In recognising the role of language in structuring nature as we experience it, it throws light on other relations between the two. The two remain recognisably distinct and cannot be merged into each other. Nature is not just a linguistic edifice and language is meaningless if it does not refer beyond itself. We need to preserve the notion of experience as an encounter and of language illuminating that encounter. Once we accept the system of language, rather than Kant’s categories as imposing form on the given, we get an echo of Plato’s forms. Linguistic signs can only effectively serve communication if their meaning is timelessly fixed (or if proper notice is given of any change). Individual horses vary in numerous ways: they all grow old or get sick and die. But when I say “there is a horse galloping down the road” the concepts used do not depend on the time of day and are not subject to flux or change. The word ‘horse’ embodies what makes a horse recognisable as a horse, i.e. the essence of what it is to be a horse. So when the poet celebrates, or conjures up (to use Rilke’s own phrases) objects of the world he not only makes them invisible but timeless. We recapture the pure meaning that we originally superimposed on our data. Here the poet has a special role because he does not merely use language for everyday business of informing, requiring and so on, but focuses directly on language itself as a unique medium.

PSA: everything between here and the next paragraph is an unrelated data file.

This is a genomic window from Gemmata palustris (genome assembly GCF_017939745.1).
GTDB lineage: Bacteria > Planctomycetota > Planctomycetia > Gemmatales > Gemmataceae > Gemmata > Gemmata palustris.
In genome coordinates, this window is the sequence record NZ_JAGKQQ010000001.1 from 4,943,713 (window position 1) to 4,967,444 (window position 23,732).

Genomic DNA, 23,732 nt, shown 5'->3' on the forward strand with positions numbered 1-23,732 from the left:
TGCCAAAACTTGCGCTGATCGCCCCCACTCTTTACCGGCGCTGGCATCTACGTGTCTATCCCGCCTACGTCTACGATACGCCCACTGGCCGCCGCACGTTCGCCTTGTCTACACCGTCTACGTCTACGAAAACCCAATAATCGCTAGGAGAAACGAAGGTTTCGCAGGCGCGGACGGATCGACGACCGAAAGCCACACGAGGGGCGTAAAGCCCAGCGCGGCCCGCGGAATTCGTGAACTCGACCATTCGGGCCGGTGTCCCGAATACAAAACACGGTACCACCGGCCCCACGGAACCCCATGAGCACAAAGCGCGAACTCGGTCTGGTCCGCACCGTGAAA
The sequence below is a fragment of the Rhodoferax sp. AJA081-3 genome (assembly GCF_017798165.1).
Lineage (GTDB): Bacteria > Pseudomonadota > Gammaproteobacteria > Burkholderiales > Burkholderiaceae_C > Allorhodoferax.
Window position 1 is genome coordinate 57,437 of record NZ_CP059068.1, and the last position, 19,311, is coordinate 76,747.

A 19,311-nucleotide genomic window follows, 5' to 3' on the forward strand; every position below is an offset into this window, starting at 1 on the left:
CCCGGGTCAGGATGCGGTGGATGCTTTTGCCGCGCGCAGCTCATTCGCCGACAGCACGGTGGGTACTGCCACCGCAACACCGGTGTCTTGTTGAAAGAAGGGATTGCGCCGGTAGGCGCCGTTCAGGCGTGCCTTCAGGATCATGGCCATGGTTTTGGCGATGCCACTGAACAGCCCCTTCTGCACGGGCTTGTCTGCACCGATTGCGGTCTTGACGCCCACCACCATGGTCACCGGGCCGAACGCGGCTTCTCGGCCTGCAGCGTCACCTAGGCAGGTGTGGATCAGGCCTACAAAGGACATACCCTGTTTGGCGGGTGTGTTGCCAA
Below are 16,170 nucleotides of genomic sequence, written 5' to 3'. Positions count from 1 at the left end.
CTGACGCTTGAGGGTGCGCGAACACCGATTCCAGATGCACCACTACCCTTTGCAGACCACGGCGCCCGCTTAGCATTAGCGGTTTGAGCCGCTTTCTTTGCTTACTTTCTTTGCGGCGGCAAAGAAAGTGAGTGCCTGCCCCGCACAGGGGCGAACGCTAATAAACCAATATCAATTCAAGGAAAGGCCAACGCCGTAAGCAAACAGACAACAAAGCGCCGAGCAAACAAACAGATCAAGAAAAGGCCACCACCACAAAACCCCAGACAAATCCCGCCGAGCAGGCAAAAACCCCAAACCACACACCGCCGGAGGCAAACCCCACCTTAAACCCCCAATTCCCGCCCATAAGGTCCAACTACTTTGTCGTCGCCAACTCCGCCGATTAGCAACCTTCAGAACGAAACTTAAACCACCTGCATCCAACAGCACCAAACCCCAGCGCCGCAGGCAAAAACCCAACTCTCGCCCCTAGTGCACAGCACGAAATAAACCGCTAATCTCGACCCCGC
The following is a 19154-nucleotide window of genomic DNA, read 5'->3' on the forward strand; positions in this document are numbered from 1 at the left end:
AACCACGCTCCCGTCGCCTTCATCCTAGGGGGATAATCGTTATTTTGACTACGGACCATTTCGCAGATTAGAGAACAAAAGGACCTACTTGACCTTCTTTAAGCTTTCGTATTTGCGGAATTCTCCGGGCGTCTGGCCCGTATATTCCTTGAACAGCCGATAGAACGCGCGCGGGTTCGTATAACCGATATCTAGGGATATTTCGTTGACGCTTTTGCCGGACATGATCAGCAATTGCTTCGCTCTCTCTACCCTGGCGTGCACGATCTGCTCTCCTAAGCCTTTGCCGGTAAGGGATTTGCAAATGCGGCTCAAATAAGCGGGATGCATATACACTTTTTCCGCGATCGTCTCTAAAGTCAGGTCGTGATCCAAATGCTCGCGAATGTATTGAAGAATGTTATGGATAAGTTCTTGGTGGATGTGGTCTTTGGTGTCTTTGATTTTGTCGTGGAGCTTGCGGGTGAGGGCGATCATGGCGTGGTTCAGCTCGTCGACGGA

What I have suggested is not a comprehensive account of Rilke’s complex thought, nor am I denying that Rilke’s metaphysics of the poet’s role is extreme and controversial. One only needs to think of Plato’s violent rejection of the poet’s claim to a central role in the life of the intellect. The idea of the poet as just a dreamer or entertainer dies hard. Dedicated poets such as Rilke argued for a very different view of poetry. I have here developed a line of thought along which their claim might be philosophically supported.
© Prof. Peter Rickman 2002
Peter Rickman is visiting professor of Philosophy at the City University, London.